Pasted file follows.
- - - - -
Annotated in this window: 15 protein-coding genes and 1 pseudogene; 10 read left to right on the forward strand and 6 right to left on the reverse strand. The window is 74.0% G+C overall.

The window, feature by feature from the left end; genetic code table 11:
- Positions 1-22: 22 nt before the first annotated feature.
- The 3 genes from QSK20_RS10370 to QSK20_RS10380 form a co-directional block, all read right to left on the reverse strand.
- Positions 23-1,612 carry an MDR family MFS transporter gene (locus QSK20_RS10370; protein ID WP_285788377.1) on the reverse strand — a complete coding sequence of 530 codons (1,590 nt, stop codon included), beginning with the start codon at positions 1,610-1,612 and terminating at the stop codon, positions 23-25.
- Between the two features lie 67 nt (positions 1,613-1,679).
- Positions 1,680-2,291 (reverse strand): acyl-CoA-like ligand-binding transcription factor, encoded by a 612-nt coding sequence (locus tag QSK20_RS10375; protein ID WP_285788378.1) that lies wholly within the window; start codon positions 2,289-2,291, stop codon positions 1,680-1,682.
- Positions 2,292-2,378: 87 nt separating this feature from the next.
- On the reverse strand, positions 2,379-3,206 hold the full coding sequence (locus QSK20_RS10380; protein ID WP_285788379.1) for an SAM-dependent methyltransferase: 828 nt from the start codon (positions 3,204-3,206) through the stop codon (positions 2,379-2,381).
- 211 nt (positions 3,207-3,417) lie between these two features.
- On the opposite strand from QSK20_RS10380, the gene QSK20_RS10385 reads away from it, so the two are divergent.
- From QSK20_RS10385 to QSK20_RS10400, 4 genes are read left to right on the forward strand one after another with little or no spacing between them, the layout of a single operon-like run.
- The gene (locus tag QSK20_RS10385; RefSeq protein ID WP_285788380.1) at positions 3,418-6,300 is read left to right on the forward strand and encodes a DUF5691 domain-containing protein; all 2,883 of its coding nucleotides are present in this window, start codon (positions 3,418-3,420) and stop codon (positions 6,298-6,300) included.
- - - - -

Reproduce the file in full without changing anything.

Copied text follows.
Annotated in this window: 15 protein-coding genes and 1 pseudogene; 10 read left to right on the forward strand and 6 right to left on the reverse strand. The window is 74.0% G+C overall.

The window, feature by feature from the left end; genetic code table 11:
- Positions 1-22: 22 nt before the first annotated feature.
- The 3 genes from QSK20_RS10370 to QSK20_RS10380 form a co-directional block, all read right to left on the reverse strand.
- Positions 23-1,612 carry an MDR family MFS transporter gene (locus QSK20_RS10370; protein ID WP_285788377.1) on the reverse strand — a complete coding sequence of 530 codons (1,590 nt, stop codon included), beginning with the start codon at positions 1,610-1,612 and terminating at the stop codon, positions 23-25.
- Between the two features lie 67 nt (positions 1,613-1,679).
- Positions 1,680-2,291 (reverse strand): acyl-CoA-like ligand-binding transcription factor, encoded by a 612-nt coding sequence (locus tag QSK20_RS10375; protein ID WP_285788378.1) that lies wholly within the window; start codon positions 2,289-2,291, stop codon positions 1,680-1,682.
- Positions 2,292-2,378: 87 nt separating this feature from the next.
- On the reverse strand, positions 2,379-3,206 hold the full coding sequence (locus QSK20_RS10380; protein ID WP_285788379.1) for an SAM-dependent methyltransferase: 828 nt from the start codon (positions 3,204-3,206) through the stop codon (positions 2,379-2,381).
- 211 nt (positions 3,207-3,417) lie between these two features.
- On the opposite strand from QSK20_RS10380, the gene QSK20_RS10385 reads away from it, so the two are divergent.
- From QSK20_RS10385 to QSK20_RS10400, 4 genes are read left to right on the forward strand one after another with little or no spacing between them, the layout of a single operon-like run.
- The gene (locus tag QSK20_RS10385; RefSeq protein ID WP_285788380.1) at positions 3,418-6,300 is read left to right on the forward strand and encodes a DUF5691 domain-containing protein; all 2,883 of its coding nucleotides are present in this window, start codon (positions 3,418-3,420) and stop codon (positions 6,298-6,300) included.